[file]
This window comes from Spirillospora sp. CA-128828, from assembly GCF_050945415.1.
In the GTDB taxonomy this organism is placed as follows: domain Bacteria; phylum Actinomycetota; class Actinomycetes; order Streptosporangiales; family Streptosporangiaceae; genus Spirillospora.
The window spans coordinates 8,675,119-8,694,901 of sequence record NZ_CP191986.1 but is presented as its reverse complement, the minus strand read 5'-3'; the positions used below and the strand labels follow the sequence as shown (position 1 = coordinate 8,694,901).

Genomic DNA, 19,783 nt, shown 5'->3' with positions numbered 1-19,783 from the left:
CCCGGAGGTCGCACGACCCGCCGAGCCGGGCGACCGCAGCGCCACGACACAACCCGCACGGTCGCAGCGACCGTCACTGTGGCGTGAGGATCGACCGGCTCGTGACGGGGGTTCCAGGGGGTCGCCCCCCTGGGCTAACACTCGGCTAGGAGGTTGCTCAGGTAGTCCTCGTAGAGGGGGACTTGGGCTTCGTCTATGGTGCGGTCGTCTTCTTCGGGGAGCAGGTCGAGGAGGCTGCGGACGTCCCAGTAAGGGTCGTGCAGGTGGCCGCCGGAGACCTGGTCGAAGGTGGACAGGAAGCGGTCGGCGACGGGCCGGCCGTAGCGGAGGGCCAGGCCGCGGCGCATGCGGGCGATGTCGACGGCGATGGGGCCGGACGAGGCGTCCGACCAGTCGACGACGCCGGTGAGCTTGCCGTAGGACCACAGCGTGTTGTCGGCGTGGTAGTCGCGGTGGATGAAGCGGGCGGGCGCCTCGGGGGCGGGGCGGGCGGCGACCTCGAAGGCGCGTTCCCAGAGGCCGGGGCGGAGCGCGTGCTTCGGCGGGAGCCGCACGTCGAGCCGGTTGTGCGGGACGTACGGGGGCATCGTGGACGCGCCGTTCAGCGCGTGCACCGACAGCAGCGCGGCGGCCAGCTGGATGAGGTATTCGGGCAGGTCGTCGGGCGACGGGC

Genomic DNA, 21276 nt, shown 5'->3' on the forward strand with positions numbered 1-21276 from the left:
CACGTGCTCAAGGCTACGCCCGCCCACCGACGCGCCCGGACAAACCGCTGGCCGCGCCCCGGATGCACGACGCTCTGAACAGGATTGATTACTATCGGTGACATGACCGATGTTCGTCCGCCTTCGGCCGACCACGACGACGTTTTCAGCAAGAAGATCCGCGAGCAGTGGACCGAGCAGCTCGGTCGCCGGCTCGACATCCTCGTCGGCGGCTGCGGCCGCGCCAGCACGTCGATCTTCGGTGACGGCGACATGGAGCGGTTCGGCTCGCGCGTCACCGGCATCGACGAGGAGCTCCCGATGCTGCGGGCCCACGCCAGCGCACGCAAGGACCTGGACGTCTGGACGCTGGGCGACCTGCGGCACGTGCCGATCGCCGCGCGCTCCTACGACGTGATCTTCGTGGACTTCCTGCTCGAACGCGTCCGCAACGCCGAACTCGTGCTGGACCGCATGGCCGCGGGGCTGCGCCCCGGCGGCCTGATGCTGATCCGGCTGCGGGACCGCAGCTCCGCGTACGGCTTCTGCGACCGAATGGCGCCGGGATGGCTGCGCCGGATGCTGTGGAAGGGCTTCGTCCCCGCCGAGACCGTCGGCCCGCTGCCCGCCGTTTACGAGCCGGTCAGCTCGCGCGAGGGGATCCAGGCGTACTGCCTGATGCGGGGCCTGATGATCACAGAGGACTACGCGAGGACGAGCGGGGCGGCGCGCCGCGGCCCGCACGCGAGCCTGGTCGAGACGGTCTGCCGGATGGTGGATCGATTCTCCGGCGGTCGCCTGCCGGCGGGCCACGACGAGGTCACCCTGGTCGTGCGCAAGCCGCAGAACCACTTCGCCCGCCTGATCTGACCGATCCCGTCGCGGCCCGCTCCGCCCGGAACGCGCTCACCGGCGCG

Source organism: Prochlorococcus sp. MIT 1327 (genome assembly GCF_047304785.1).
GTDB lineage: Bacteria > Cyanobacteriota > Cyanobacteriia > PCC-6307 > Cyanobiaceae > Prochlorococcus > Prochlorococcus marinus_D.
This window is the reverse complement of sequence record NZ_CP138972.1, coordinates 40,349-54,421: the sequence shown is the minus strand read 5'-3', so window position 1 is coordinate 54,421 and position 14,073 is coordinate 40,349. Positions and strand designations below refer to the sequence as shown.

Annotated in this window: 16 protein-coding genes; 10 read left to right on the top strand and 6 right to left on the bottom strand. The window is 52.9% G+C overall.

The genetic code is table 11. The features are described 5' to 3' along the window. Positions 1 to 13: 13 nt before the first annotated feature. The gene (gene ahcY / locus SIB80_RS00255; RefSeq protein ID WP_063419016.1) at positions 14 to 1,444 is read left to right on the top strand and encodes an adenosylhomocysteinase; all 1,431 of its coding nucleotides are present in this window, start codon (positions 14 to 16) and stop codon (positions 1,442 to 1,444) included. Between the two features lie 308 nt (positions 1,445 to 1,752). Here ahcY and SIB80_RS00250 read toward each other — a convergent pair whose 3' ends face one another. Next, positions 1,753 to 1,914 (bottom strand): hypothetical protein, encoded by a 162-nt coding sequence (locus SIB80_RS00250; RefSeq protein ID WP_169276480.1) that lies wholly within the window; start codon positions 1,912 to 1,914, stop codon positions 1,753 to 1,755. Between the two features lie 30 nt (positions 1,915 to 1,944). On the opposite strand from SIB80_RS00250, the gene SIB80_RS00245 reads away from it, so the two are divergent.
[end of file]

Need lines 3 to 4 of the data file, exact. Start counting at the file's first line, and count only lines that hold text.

The window spans coordinates 8,675,119-8,694,901 of sequence record NZ_CP191986.1 but is presented as its reverse complement, the minus strand read 5'-3'; the positions used below and the strand labels follow the sequence as shown (position 1 = coordinate 8,694,901).

Genomic DNA, 19,783 nt, shown 5'->3' with positions numbered 1-19,783 from the left: